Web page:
Entamoeba histolytica: Introduction, Morphology, Life cycle, Pathogenesis, Lab Diagnosis and Treatment

Entamoeba histolytica: Morphology, Life cycle, Pathogenesis, Lab Diagnosis and Treatment

Introduction of Entamoeba histolytica

Entamoeba histolytica is an invasive enteric protozoan parasite that is the cause of amebiasis. It derives its name from its ability to lyse virtually every tissue in the human body and in the bodies of experimental animals.

Habitat of Entamoeba histolytica

Trophozoites of Entamoeba histolytica resides in the mucosa and submucosa of the large intestine of man.

Morphology of Entamoeba histolytica

Entamoeba histolytica exists in 3 morphological forms

  • Trophozoite
  • Pre-cyst
  • Cyst – uninucleate, binucleate, and quadrinucleate

Trophozoite
It is the growing or feeding stage.
The only form is present in the tissue.
It usually appears only in diarrheic feces and survives only for few hours.
It exhibits slow gliding movement with pseudopodium and having a shape that is not fixed due to constantly changing position. Its size is 10-60μm (20-30μm avg.).
Pre cystic stage
Smaller in size (10-20μm in diameter)
Oval with blunt pseudo podium projecting from the periphery
Endoplasm is free of ingested RBC and other food particles.
The nucleus is relatively large but retains the characteristic of trophozoite.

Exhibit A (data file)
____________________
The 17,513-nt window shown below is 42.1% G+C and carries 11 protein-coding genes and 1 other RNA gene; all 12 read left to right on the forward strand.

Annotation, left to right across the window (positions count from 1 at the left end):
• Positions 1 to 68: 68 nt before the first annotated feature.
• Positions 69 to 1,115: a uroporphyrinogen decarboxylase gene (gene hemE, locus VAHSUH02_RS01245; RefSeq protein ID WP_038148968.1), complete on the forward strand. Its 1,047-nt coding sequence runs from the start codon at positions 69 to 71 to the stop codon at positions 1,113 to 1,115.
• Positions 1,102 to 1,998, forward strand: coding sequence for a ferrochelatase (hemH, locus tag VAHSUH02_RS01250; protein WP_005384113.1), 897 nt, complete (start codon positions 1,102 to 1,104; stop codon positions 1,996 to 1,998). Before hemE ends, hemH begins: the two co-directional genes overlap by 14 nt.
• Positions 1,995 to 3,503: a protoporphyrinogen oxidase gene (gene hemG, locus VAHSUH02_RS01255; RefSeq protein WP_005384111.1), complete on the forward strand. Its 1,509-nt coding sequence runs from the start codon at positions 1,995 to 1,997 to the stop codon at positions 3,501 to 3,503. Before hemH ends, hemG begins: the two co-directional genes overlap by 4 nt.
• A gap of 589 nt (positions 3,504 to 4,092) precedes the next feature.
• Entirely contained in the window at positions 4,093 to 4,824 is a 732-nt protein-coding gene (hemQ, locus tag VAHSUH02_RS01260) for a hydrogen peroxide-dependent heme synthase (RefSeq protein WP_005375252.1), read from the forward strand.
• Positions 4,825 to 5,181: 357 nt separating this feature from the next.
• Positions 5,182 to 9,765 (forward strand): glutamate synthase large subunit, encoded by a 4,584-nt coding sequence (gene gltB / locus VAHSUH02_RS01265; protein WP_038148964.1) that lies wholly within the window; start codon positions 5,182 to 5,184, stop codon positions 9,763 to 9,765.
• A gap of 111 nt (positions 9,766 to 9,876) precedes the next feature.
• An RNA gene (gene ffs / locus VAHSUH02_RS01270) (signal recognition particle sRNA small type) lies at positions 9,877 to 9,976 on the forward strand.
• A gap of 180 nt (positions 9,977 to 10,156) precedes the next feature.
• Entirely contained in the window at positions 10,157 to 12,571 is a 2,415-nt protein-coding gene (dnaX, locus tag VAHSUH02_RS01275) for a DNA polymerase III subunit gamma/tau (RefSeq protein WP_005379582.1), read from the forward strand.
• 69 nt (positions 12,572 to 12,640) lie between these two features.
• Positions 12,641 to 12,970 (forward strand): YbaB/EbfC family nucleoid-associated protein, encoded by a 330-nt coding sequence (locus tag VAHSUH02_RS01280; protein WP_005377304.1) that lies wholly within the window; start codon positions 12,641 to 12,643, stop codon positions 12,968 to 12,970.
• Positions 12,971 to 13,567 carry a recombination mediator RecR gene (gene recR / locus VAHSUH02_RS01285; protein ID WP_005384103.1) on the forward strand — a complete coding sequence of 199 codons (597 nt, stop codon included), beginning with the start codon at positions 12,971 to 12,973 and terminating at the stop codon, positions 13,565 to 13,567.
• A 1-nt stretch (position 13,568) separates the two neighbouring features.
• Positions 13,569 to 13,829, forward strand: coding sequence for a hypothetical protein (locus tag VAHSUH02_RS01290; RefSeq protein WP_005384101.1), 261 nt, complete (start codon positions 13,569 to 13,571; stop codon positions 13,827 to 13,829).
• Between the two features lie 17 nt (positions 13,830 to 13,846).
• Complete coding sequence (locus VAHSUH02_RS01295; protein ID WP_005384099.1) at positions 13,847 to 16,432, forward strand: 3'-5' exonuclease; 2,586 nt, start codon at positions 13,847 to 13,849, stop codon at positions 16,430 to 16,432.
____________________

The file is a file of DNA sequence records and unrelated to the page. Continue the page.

Cyst
It may be uninucleate, binucleate, and quadrinucleate.
Mature cyst- quadrinucleate with spherical shape
Size – a. small – 6-9μm
b. large – 12-15μm
Cyst begins as uninucleate body soon divides by binary fission and develops into binucleate and quadrinucleate.

Life cycle of Entamoeba histolytica

Entamoeba histolytica  passes life cycle in only one host i.e. Man
2 phases of development-trophozoite and cyst with the transitory stage of pre cystic phase
Infective form- mature cyst (Quadrinucleate cyst)

Mode of infection – faeco-oral route
Site of localization– large intestine (caecum)

Pathogenesis of Entamoeba histolytica

Infective stage- mature quadrinucleate cyst
The reservoir of infection- human
Mode of infection- faeco-oral route
1. fecal contamination of drinking water, vegetables, and food
2. eating of uncooked vegetables and fruit which have been fertilized with infected human feces
3. handling of food by infected individuals (cyst passers or cyst carriers)
Incubation period– 4-5 days
Pathogenic lesion-
a. primary or intestinal – infection is entirely limited to LI
b. secondary or extraintestinal or metastatic lesion

Intestinal ulcer
Site – lesions may be
a. Generalized-whole length of LI up to internal sphincter is involved
b. Localized
Ileocecal region- commonest site
Sigmoido-rectal region
Shape – flask-shaped ulcer
Ulcers maybe
a. superficial-up to muscularis mucosa
b. deep- into the submucous layer-

Extraintestinal lesion
Almost always precede by intestinal amoebiasis whether symptomatic or asymptomatic
Due to the migration of trophozoites from the ulcer site

Clinical manifestation

  • Amoebic colitis
  • Gradual in onset, with symptoms presenting over 1-2 weeks
  • Patients typically present with cramping abdominal pain, watery or bloody diarrhea, and weight loss or anorexia.
  • Fever
  • May mimic acute appendicitis.

Fulminant amoebic colitis
It is a rare complication of amoebic dysentery (< 0.5% of cases).
Presents with the rapid onset of severe bloody diarrhea, severe abdominal pain, and evidence of peritonitis and fever.
Predisposing factors include poor nutrition, pregnancy, corticosteroid use, and very young age (< 2 years).
Intestinal perforation is common.

Chronic amoebic colitis

It is clinically similar to inflammatory bowel disease (IBD).
There are recurrent episodes of bloody diarrhea and vague abdominal discomfort.